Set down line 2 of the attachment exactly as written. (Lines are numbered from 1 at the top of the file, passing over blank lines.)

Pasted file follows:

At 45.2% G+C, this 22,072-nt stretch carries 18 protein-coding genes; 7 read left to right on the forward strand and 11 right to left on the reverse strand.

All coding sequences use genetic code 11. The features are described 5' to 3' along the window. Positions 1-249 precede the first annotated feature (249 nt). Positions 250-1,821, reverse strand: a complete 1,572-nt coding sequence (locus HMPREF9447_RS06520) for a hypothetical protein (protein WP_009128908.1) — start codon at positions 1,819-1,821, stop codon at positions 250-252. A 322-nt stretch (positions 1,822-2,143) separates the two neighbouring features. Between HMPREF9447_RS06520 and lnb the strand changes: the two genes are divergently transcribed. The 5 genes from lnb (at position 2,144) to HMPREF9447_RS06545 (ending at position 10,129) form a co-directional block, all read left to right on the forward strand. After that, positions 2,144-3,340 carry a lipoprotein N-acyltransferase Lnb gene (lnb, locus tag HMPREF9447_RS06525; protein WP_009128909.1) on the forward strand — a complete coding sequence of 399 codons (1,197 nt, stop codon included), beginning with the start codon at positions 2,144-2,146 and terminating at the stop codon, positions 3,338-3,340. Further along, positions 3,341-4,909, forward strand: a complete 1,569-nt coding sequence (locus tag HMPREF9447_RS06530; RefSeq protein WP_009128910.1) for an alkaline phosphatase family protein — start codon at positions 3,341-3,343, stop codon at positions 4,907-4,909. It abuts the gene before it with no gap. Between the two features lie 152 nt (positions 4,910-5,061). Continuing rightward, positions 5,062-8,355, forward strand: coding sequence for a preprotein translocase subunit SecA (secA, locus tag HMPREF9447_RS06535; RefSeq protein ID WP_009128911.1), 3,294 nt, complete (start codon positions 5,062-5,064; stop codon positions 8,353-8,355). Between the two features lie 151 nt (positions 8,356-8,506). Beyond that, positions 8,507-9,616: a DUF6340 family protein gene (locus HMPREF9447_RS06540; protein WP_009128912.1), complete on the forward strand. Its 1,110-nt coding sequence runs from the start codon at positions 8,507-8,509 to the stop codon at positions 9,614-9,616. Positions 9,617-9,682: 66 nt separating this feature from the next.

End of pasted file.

All coding sequences use genetic code 11. The features are described 5' to 3' along the window. Positions 1-249 precede the first annotated feature (249 nt). Positions 250-1,821, reverse strand: a complete 1,572-nt coding sequence (locus HMPREF9447_RS06520) for a hypothetical protein (protein WP_009128908.1) — start codon at positions 1,819-1,821, stop codon at positions 250-252. A 322-nt stretch (positions 1,822-2,143) separates the two neighbouring features. Between HMPREF9447_RS06520 and lnb the strand changes: the two genes are divergently transcribed. The 5 genes from lnb (at position 2,144) to HMPREF9447_RS06545 (ending at position 10,129) form a co-directional block, all read left to right on the forward strand. After that, positions 2,144-3,340 carry a lipoprotein N-acyltransferase Lnb gene (lnb, locus tag HMPREF9447_RS06525; protein WP_009128909.1) on the forward strand — a complete coding sequence of 399 codons (1,197 nt, stop codon included), beginning with the start codon at positions 2,144-2,146 and terminating at the stop codon, positions 3,338-3,340. Further along, positions 3,341-4,909, forward strand: a complete 1,569-nt coding sequence (locus tag HMPREF9447_RS06530; RefSeq protein WP_009128910.1) for an alkaline phosphatase family protein — start codon at positions 3,341-3,343, stop codon at positions 4,907-4,909. It abuts the gene before it with no gap. Between the two features lie 152 nt (positions 4,910-5,061). Continuing rightward, positions 5,062-8,355, forward strand: coding sequence for a preprotein translocase subunit SecA (secA, locus tag HMPREF9447_RS06535; RefSeq protein ID WP_009128911.1), 3,294 nt, complete (start codon positions 5,062-5,064; stop codon positions 8,353-8,355). Between the two features lie 151 nt (positions 8,356-8,506). Beyond that, positions 8,507-9,616: a DUF6340 family protein gene (locus HMPREF9447_RS06540; protein WP_009128912.1), complete on the forward strand. Its 1,110-nt coding sequence runs from the start codon at positions 8,507-8,509 to the stop codon at positions 9,614-9,616. Positions 9,617-9,682: 66 nt separating this feature from the next.